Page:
Reading the various posts about Revenge of the Sith, particularly those from folks (like myself) who consider ourselves less hopeless, because we waited until Thursday afternoon to see the movie instead of lining for the midnight show, reminded me of the classic <a href="http://www.brunching.com/images/geekchartbig.gif">Geek Hierarchy Chart</a>.

Based on this system of values, I'm hardly a geek at all - in fact, I'm only on the second level out of nine possible levels of Geek Hierarchy.

As opposed to, say <a href="http://johnseever.freeservers.com/atoc/Jedi-Sith.jpg">these guys</a>.

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Interesting TechRepublic Blogs

by BobArtner - TechRepublic In reply to Bob's Blog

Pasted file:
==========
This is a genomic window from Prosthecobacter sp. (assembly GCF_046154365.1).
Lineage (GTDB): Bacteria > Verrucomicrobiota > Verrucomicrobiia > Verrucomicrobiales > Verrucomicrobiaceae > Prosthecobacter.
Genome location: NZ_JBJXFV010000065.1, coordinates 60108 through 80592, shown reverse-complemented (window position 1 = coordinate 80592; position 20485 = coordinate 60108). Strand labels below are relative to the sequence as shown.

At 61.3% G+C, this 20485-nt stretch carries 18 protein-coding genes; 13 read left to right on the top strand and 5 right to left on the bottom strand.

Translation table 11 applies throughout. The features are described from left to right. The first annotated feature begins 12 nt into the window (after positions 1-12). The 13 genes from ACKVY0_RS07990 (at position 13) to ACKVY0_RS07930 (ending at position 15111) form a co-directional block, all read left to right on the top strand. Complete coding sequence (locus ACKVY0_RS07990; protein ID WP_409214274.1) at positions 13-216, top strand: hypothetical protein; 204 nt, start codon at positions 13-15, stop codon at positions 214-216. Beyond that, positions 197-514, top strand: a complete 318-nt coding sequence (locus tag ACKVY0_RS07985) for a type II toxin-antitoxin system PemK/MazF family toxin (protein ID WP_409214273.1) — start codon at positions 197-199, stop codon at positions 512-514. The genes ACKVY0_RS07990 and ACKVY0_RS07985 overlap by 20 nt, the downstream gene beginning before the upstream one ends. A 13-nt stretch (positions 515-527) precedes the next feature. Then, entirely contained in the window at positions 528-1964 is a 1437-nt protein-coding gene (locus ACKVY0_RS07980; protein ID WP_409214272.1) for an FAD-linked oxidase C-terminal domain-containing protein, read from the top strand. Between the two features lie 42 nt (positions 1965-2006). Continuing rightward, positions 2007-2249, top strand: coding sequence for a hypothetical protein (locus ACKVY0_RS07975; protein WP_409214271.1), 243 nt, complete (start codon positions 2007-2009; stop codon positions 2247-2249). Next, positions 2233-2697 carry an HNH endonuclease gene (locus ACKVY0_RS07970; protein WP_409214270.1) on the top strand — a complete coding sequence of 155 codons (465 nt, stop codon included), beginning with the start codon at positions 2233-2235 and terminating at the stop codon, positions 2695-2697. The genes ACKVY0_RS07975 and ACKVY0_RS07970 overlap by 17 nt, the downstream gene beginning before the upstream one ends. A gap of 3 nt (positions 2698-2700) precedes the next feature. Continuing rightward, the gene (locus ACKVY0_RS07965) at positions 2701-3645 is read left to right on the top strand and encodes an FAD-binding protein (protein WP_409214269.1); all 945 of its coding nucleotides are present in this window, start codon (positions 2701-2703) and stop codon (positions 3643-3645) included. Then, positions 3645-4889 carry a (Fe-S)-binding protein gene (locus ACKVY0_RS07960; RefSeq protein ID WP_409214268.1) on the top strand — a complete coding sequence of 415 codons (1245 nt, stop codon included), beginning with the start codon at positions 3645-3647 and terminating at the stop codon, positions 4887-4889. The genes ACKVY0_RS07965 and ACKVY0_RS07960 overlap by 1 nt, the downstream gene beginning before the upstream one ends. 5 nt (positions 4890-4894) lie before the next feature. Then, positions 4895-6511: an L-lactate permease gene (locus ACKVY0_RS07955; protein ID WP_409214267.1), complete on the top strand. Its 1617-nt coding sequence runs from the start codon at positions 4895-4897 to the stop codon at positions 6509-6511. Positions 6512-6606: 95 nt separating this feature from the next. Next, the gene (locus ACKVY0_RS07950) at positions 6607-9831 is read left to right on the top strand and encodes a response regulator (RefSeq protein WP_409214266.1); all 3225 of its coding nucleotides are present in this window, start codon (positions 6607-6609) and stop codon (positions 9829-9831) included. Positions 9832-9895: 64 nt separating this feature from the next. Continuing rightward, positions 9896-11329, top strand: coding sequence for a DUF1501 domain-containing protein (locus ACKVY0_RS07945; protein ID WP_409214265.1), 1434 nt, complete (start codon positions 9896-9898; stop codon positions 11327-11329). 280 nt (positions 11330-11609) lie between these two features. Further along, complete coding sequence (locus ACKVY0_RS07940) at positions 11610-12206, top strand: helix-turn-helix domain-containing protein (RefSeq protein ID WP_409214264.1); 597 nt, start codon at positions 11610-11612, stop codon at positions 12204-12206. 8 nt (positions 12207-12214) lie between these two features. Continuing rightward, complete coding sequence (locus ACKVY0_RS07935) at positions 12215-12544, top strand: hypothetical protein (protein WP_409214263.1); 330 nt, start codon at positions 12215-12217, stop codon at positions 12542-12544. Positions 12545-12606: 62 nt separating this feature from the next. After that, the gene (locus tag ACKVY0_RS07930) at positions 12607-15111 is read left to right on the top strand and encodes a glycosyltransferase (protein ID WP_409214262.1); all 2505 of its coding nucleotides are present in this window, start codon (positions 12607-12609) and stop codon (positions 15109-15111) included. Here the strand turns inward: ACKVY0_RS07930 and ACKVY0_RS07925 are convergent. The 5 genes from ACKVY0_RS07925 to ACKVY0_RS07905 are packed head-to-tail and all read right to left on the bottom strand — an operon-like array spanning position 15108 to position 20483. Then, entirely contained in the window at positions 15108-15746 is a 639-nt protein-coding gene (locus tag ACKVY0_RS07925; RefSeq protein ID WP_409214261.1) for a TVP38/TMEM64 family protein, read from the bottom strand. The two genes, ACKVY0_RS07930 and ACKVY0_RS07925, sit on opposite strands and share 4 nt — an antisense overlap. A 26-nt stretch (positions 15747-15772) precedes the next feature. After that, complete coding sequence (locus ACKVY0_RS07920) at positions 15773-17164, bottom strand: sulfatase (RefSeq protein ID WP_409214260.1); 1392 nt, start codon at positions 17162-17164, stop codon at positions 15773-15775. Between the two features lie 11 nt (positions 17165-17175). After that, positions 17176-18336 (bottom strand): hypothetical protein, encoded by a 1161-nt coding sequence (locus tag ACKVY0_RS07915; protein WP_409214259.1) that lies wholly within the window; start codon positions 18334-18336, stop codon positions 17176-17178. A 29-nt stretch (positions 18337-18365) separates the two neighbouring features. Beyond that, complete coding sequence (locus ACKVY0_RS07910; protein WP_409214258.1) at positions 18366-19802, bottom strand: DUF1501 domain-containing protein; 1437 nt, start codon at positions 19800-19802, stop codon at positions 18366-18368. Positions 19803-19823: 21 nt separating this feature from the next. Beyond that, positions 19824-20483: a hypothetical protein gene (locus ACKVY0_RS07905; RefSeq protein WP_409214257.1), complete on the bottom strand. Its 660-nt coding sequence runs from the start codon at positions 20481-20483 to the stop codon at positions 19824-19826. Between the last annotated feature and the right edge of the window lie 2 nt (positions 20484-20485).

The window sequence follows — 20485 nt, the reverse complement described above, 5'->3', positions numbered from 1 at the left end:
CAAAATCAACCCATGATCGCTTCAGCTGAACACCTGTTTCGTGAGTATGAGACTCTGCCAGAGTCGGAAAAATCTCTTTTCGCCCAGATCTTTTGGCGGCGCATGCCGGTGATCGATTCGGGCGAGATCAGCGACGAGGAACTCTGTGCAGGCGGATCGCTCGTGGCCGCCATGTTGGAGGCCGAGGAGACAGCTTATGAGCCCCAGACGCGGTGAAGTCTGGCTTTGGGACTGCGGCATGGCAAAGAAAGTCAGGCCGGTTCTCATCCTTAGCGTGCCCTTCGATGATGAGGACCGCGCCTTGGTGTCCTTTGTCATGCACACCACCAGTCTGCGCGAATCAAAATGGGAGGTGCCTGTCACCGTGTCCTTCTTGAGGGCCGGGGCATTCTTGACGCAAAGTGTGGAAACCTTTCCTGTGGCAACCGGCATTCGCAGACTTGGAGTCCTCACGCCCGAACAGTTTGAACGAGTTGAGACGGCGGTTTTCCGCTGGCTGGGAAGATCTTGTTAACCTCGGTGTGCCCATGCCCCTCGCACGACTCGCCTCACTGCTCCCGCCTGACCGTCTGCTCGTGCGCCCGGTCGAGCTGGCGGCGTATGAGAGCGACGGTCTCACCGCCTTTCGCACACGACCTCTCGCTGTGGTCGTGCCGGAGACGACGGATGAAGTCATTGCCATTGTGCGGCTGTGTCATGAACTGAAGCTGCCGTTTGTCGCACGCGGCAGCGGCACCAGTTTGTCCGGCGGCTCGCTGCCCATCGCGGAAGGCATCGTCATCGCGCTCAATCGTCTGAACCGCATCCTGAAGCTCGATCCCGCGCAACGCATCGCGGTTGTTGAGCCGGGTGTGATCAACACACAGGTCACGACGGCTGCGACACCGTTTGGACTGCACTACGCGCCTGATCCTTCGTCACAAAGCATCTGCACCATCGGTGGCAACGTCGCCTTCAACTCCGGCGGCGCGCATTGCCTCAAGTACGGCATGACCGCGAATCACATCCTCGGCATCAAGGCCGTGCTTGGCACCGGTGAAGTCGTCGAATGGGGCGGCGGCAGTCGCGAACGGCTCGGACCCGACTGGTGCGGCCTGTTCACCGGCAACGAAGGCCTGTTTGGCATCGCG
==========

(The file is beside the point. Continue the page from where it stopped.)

One of the great things about rolling out new features on TechRepublic is seeing how our members use them to share information with each other.<br><br>We've only had our member blogs functionality out in beta since earlier this week, and there are already hundreds of blogs from IT pros like yourself being published.<br><br>In the coming weeks, we'll make it easier to search this ever-growing list of blogs, but for right now, here are some that I find interesting:<br><br><a href="http://techrepublic.com.com/5247-6257-0.html?id=531875">Steven S. Warren's Rants</a><br>This has terrific posts about Virtualization and Hosted Applications<br><br><a href="http://techrepublic.com.com/5247-6257-0.html?id=1809859">Access Extra</a><br>Tony D'Ambra's reblog of news and tips about Access and Excel<br><br><a href="http://techrepublic.com.com/5247-6257-0.html?id=369812">Project, Process and Business Improvement</a><br>A reblog about Business Process and management <br><br><a href="br>Mighty">http://techrepublic.com.com/5247-6257-0.html?id=3829474"><br>Mighty Scot</a><br>Application developer and SQL programming<br><br>There's lots more out there, and I can't keep up with all them, but every Friday, I'll try to note several new blogs on TechRepublic that I think are interesting.